Gifted Testing Program
"My child is in Kindergarten and reads at a fourth grade level. But she's doing cutting and pasting in her class and complains of being bored. She doesn't want to return to school. Can you help?"
"My fifth grader sits in his classroom and daydreams. The teacher says he pays little attention, frequently acts out by talking at inappropriate times, and has become disruptive. I don't see this behavior at home. What's the problem?"
Scenarios like these are repeated countless times every school year in the South Florida area and parents are often at a loss as to how to deal with them. Sometimes, if they suggest that their child may be advanced and bored in class, they are met with skepticism. One solution to this problem is a gifted testing program. An individualized evaluation of the child's intelligence. In the hands of a competent professional, gifted testing yields important information. These Gifted / Intelligence evaluations provide objective data that can be valuable in determining educational placement and guidance.
What You Should Know About Testing Gifted Children
Intelligence tests, or IQ tests, compare a child with others of his or her age on tasks presented in a standardized manner. How well a child responds to these tasks indicates a level of competence that can be quantified as a deviation from the norm and converted to an IQ score.
Intelligence tests can also reveal non-intellectual characteristics of a gifted child. These factors may be equally, if not more, important than cognitive skills in predicting school success. A good psychological report addresses a child's capacity to tolerate frustration, level of anxiety, need for approval, need to be coaxed or encouraged, readiness to take risks in responding to difficult questions, and clearly spells out a child's strengths and weaknesses.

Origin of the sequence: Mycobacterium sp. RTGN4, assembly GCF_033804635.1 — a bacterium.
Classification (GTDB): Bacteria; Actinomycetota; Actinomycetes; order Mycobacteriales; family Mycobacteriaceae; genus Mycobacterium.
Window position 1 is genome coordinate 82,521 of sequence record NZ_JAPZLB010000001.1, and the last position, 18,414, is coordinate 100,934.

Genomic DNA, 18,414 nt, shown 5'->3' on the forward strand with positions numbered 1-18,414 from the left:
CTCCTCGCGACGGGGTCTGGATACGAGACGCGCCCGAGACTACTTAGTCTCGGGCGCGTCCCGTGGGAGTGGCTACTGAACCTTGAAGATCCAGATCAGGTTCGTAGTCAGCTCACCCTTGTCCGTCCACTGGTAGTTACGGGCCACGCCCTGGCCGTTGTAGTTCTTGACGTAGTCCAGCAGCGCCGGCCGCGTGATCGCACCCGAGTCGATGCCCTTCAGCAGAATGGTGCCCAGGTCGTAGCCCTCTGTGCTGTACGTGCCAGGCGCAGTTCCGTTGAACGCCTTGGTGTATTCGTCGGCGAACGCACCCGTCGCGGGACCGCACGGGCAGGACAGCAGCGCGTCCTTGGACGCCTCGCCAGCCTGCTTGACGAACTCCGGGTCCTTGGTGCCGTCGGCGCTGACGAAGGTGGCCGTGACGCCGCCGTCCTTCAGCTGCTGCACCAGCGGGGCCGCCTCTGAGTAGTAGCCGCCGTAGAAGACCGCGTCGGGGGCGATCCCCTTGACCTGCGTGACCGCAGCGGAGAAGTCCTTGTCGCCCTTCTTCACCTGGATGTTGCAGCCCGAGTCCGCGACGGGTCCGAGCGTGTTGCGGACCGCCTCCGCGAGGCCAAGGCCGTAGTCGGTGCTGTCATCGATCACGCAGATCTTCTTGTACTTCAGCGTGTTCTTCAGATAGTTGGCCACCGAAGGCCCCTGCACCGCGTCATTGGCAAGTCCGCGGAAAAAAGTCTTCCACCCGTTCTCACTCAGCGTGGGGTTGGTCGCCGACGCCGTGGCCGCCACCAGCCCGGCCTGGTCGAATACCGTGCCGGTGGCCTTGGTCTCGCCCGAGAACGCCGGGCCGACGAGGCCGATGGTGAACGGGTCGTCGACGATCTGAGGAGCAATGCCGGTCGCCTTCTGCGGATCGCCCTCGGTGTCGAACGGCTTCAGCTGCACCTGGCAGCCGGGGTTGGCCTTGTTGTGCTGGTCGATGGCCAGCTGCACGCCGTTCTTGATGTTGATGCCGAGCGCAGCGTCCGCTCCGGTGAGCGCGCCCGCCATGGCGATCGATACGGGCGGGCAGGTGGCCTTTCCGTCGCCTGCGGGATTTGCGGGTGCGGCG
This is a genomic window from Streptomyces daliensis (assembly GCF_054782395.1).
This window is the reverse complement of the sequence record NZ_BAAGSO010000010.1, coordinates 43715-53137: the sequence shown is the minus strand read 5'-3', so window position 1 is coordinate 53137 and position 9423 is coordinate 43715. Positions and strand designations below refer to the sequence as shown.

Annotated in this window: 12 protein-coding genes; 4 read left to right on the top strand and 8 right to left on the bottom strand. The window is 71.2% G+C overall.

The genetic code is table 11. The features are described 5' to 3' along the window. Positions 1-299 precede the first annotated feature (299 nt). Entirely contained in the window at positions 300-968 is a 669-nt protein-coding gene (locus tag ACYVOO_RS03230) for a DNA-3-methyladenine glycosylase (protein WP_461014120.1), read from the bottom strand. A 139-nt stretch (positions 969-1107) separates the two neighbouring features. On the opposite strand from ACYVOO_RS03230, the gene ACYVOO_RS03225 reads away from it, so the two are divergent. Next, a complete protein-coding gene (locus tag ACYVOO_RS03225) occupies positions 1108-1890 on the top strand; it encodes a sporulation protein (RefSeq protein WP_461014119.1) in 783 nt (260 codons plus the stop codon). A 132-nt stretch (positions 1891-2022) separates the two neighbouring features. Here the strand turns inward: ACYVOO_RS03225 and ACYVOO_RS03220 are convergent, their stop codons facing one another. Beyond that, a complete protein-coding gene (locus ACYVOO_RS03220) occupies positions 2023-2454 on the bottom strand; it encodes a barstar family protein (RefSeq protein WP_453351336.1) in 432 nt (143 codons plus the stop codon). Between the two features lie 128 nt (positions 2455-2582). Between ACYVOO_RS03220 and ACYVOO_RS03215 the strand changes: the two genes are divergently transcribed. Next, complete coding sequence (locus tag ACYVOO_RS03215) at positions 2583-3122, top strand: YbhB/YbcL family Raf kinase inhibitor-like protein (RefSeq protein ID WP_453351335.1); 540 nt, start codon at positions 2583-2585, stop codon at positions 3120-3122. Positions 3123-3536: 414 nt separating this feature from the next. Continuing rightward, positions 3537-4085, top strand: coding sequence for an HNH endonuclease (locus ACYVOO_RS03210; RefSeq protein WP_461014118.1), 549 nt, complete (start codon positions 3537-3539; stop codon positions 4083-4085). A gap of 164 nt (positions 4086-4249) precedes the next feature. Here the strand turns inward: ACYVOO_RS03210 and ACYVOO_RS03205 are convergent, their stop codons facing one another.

Although children of all ages can be evaluated, assessment of gifted children younger than five years old is not reliable. When very young children do not score well, it only means that they did not perform well on particular tasks on a particular day. When a child scores well, it proves that the child can perform at a high level, given the right conditions. High scores, therefore, are much more meaningful than low scores. It is usually difficult to determine if poor performance accurately reflects ability, or if it is due to a host of other influences, such as illness, uncooperativeness, or fatigue. It is also important to note that any score needs to be viewed as an estimate of ability at a particular point in time. While a high score is generally strong evidence of superior intellectual ability, a low score does not necessarily mean that a child cannot perform at a high level in school and at work.
Most children find taking an individually administered intelligence test an enjoyable experience. It is accomplished on a one-to-one basis, so children receive the undivided attention of a child-centered adult. Young children are generally challenged by the game-like nature of the testing and respond positively.
While individual intellectual assessments are generally painless and informative, parents should not have their children tested simply out of curiosity. However, if they suspect their child is significantly advanced or behind others in class, has difficulty in learning in a particular manner, is acting out for no apparent reason, or is in a class which is not meeting his needs, an evaluation can provide valuable information. Along with other available data (parents' observations, family and child history, school reports) the results can assist the child's parents and school in assuring appropriate educational placement and programming.
If you have questions about what's involved in testing gifted children, please contact our office for more information.